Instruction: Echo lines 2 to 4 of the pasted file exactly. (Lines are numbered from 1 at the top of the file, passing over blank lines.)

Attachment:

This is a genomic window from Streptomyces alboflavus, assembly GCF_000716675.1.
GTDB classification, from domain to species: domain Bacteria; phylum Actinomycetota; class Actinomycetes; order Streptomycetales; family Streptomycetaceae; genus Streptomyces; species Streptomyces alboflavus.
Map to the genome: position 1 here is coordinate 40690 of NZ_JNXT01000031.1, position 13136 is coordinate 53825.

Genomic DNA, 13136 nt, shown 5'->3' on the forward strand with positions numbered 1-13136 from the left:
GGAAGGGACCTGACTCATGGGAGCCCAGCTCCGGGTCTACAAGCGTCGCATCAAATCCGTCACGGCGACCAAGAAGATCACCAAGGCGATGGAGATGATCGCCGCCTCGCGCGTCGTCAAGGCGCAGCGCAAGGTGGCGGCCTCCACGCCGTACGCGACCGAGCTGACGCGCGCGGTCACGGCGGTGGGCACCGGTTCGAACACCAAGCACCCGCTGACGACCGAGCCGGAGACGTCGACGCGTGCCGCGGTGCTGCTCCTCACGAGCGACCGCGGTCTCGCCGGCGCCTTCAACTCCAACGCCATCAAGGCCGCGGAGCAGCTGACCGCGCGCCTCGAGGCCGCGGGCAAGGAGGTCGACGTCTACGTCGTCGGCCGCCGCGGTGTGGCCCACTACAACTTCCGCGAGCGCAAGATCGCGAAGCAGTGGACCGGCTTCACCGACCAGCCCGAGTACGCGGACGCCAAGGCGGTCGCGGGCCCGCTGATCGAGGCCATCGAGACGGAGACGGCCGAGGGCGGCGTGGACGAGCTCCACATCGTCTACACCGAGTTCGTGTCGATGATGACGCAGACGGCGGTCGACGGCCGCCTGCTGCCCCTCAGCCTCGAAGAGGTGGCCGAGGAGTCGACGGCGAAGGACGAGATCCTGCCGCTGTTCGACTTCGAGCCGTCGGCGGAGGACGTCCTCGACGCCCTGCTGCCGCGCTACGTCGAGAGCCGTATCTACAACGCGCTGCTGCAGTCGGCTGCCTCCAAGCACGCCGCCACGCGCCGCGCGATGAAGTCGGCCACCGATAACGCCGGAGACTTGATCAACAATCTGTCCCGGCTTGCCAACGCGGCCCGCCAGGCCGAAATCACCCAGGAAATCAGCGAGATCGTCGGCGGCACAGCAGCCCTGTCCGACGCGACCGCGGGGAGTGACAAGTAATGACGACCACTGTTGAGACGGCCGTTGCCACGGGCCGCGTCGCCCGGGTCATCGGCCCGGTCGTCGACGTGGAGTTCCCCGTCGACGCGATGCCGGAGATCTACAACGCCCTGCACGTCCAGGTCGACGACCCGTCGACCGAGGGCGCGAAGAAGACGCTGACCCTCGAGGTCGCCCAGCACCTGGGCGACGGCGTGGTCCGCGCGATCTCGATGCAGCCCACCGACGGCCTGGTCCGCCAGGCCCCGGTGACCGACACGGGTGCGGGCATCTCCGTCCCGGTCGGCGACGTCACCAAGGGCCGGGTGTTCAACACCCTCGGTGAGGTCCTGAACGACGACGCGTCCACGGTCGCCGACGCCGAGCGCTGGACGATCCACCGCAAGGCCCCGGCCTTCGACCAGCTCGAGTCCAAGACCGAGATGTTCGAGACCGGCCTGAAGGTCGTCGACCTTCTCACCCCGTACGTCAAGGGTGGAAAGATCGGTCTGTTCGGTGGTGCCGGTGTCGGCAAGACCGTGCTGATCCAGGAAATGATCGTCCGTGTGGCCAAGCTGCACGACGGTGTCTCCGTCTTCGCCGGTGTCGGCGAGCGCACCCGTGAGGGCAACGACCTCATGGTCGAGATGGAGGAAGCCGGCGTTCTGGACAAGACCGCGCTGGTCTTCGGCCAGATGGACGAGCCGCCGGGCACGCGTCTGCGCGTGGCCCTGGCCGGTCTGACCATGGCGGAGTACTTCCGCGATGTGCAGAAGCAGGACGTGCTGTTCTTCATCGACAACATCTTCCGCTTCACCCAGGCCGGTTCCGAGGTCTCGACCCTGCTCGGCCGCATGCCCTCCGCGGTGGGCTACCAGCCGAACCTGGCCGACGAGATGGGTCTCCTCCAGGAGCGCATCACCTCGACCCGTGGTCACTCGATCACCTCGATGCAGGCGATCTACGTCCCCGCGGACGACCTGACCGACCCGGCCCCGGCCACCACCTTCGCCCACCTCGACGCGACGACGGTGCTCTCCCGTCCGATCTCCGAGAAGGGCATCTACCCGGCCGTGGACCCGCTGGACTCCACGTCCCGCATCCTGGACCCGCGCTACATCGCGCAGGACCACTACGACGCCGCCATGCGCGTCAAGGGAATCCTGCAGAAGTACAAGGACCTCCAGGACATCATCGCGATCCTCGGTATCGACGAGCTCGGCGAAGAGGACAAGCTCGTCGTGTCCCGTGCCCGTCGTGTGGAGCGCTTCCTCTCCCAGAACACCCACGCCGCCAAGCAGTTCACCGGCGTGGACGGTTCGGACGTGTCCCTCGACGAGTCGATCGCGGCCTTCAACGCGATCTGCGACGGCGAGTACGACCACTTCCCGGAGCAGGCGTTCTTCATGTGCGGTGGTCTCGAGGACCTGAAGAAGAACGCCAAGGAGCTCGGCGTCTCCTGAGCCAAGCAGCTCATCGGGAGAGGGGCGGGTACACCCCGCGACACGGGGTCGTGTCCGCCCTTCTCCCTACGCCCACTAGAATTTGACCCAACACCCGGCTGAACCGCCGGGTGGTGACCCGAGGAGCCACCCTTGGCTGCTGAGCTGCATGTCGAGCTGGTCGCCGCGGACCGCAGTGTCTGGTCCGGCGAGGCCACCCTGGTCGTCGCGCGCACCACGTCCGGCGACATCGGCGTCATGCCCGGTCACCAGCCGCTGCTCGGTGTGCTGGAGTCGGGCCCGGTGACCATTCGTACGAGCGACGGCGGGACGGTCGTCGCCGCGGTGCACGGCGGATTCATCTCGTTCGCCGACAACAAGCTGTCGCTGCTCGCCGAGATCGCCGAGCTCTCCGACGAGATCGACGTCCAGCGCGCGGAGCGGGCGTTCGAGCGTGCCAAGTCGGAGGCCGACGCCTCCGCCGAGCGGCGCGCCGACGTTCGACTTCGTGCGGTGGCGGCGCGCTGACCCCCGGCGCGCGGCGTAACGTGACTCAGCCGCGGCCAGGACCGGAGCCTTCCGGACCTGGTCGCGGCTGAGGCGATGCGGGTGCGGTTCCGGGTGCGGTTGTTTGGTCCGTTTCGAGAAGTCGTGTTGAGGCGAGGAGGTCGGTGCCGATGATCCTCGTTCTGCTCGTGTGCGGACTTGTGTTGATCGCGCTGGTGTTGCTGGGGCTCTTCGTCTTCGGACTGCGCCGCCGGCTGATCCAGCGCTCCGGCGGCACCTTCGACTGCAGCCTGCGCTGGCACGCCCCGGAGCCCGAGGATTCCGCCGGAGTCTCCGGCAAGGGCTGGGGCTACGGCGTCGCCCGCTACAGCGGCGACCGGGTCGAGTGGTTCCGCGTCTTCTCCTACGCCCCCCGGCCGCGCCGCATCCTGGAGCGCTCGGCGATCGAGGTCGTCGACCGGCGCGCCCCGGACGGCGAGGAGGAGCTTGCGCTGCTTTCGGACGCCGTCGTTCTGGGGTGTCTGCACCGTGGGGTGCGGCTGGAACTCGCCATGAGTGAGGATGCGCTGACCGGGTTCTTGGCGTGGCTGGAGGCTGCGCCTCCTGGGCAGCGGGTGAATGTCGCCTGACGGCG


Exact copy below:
GTDB classification, from domain to species: domain Bacteria; phylum Actinomycetota; class Actinomycetes; order Streptomycetales; family Streptomycetaceae; genus Streptomyces; species Streptomyces alboflavus.
Map to the genome: position 1 here is coordinate 40690 of NZ_JNXT01000031.1, position 13136 is coordinate 53825.

Genomic DNA, 13136 nt, shown 5'->3' on the forward strand with positions numbered 1-13136 from the left: